Within the EC, a clear departure from the past trend is emerging as the importance of the Community Action (organised by the European Commission) in supporting shipments under programme food aid diminishes. Last year, total cereal shipments under the Community Action were only 880 000 tons, down by 900 000 tons, or 50 percent, from the already reduced 1995/96 level. The decline is mainly because of recent changes in the rules within the EC regarding food aid modalities that affect the composition as well as the distribution channels of food aid from the Community. Cereal food aid shipments from the United States in 1996/97 are estimated at just over 2 million tons, about 1 million tons, or 35 percent, below the previous year’s reduced level and as much as one-fourth of the 1992/93 volume. The reduction in food aid allocations in the United States stems from budgetary considerations, as well as smaller stocks in the past two seasons. Moreover, although grain prices were generally weaker in 1996/97 compared to the previous year, the aftermath of the surge in the 1995/96 season continued to put pressure also on shipments in 1996/97, especially during the first half of the season.

Cereal food aid shipments in 1997/98 are likely to remain close to the 1996/97 reduced level

Global cereal food aid shipments in 1997/98 (July/June) are likely to remain at around 5 million tons. While, to-date, information on food aid budget allocations provided to FAO by individual donor countries points to a further reduction in food aid budgets in most cases, food aid shipments in 1997/98 are likely to remain close to last year. This forecast takes into consideration the fact that since the beginning of the current season grain prices have remained considerably below the corresponding period in 1996/97. Moreover, as was mentioned above, the total amount of grain shipments under the FAC in 1996/97 just exceeded the minimum commitments agreed to in 1995. Thus, it is unlikely that this year’s shipments would fall below the 1995 agreed commitments. While the final outcome of the current discussions on the future of the FAC could eventually influence the size and the orientation of food aid, this will not be determined before 30 June 1998 and thus will not affect this year’s shipments.

Non-cereal food aid shipments fell in 1996 and are likely to fall further in 1997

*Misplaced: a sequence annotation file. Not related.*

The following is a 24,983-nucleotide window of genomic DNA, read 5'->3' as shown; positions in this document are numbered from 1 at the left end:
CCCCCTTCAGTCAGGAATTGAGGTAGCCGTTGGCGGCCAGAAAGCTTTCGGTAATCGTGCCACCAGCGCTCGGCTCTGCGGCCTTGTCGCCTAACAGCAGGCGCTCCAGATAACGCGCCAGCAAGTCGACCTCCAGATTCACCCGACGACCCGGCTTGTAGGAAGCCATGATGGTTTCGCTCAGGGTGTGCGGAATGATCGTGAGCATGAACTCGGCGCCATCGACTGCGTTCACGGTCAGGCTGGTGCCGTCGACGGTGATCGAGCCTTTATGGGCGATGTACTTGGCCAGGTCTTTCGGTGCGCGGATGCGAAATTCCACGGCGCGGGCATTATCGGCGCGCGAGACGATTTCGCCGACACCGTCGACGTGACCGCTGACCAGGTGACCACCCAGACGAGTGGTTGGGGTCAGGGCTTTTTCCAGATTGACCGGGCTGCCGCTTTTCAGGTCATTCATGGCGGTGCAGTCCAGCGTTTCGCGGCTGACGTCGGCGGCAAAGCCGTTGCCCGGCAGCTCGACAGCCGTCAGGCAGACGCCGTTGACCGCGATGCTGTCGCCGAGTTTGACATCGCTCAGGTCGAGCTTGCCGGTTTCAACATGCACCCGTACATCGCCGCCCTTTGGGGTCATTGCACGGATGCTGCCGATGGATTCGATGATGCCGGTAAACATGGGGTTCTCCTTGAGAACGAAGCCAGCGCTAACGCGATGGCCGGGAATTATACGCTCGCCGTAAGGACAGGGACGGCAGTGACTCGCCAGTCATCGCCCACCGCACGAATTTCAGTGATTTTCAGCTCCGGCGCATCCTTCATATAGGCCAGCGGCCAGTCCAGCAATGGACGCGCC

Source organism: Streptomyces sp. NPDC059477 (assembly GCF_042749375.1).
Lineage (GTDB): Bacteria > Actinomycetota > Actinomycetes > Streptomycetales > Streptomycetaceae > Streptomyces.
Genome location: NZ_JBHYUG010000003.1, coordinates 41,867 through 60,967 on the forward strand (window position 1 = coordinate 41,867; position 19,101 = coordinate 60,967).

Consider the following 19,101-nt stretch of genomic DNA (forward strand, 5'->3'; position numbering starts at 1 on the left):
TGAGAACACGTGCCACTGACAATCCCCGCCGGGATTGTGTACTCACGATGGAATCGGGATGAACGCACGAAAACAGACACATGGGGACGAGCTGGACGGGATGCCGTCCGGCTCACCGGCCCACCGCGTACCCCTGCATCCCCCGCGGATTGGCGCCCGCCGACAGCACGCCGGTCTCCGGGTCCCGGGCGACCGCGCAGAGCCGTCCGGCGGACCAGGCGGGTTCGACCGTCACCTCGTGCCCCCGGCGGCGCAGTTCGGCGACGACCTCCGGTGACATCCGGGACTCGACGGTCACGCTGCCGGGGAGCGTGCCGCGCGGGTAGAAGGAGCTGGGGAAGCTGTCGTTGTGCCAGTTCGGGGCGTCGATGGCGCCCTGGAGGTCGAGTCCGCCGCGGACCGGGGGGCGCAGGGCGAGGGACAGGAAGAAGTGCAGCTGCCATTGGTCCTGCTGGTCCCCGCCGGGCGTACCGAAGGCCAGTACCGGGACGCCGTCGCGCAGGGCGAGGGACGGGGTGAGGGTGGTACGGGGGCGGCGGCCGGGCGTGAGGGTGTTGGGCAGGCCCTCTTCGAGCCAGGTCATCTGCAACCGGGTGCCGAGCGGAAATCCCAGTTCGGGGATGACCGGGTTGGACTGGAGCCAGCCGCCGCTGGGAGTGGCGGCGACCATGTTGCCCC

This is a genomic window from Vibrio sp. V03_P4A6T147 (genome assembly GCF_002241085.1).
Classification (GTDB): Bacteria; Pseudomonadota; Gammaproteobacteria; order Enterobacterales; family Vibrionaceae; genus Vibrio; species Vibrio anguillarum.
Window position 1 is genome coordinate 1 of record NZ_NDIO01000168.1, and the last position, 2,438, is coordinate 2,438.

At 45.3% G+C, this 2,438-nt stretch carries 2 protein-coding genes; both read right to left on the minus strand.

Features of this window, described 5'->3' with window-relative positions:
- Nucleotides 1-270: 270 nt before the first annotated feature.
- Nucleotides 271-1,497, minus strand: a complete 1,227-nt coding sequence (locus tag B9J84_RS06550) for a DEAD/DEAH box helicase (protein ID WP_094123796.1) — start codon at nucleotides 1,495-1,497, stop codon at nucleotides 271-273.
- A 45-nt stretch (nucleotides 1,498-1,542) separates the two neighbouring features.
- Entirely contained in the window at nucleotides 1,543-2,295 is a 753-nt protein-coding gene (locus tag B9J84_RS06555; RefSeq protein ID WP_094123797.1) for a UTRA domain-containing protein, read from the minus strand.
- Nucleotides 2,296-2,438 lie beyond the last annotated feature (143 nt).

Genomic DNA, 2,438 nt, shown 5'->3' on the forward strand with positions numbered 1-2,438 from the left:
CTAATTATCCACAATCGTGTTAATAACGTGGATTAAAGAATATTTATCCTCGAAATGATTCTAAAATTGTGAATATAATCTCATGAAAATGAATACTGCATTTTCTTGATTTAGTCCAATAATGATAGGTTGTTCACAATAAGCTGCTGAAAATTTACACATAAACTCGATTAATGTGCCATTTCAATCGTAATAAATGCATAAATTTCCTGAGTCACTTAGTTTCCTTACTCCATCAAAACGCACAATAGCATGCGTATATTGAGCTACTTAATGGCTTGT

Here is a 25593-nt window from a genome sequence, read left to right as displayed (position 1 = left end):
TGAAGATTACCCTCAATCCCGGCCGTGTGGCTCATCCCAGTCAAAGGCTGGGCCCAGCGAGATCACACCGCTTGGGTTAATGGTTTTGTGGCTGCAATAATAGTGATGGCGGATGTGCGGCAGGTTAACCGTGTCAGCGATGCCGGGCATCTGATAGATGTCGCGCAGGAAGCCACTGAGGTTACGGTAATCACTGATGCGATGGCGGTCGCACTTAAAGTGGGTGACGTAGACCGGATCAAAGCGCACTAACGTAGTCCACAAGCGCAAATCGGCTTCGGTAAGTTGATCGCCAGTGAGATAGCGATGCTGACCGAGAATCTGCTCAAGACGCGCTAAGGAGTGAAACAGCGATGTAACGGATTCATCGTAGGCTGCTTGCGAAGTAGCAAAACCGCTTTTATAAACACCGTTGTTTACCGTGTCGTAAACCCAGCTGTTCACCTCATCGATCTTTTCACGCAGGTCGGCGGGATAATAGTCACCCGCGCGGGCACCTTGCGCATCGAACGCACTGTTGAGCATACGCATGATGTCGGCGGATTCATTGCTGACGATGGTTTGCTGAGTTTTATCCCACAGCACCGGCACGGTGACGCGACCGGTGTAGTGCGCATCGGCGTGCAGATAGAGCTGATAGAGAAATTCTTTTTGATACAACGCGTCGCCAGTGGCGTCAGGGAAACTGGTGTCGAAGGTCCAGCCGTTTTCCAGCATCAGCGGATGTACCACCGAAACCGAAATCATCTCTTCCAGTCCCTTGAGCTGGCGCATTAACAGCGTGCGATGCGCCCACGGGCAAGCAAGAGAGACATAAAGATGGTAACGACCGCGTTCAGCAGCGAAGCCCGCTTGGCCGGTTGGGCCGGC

The latest estimate for global food aid shipments of non-cereal food commodities in 1996 (January-December) is 862 000 tons, a reduction of about 336 000 tons, or 28 percent, from the 1995 reduced volume 3/. As with cereals, this decline affects all regions and also the LIFDCs. Among the major non-cereal food commodities, the decline in 1996 mostly reflected reduced shipments of pulses, edible fats, vegetable oils and skim milk, while shipments of fish (including products) also fell. By contrast, shipments of meat (including products) and dried fruit increased significantly. As regards 1997, given the slow pace of recorded shipments since the beginning of the current year, the eventual shipments of non-cereals as food aid in 1997 are likely to be even smaller than in 1996.

Contribution to IEFR and PROs also decline in 1996

Contributions to the International Emergency Food Reserve (IEFR) in 1996 fell to 849 000 tons for cereals from around 908 000 tons in 1995 (Table A. 11). Similarly, contributions were also reduced for non-cereals, to around 198 000 tons from 238 000 tons in 1995. As of September 1997, pledges to the 1997 IEFR have reached 651 000 tons for cereals and 142 000 tons for non-cereals. Contributions to the 1996 Protracted Refugee Operations (PROs), also directed by the WFP, amounted to 495 000 tons of cereals and 86 000 tons of other food commodities, when compared to 535 000 tons for cereals and 58 000 tons of for non-cereals in 1995. An estimated 486 000 tons of cereals and 64 000 tons of non-cereals have been pledged to-date under the 1997 PROs.

3/ While cereal shipments are monitored on a July/June basis, shipments of non-cereals are monitored on calendar year basis and the year 1997 is not yet complete.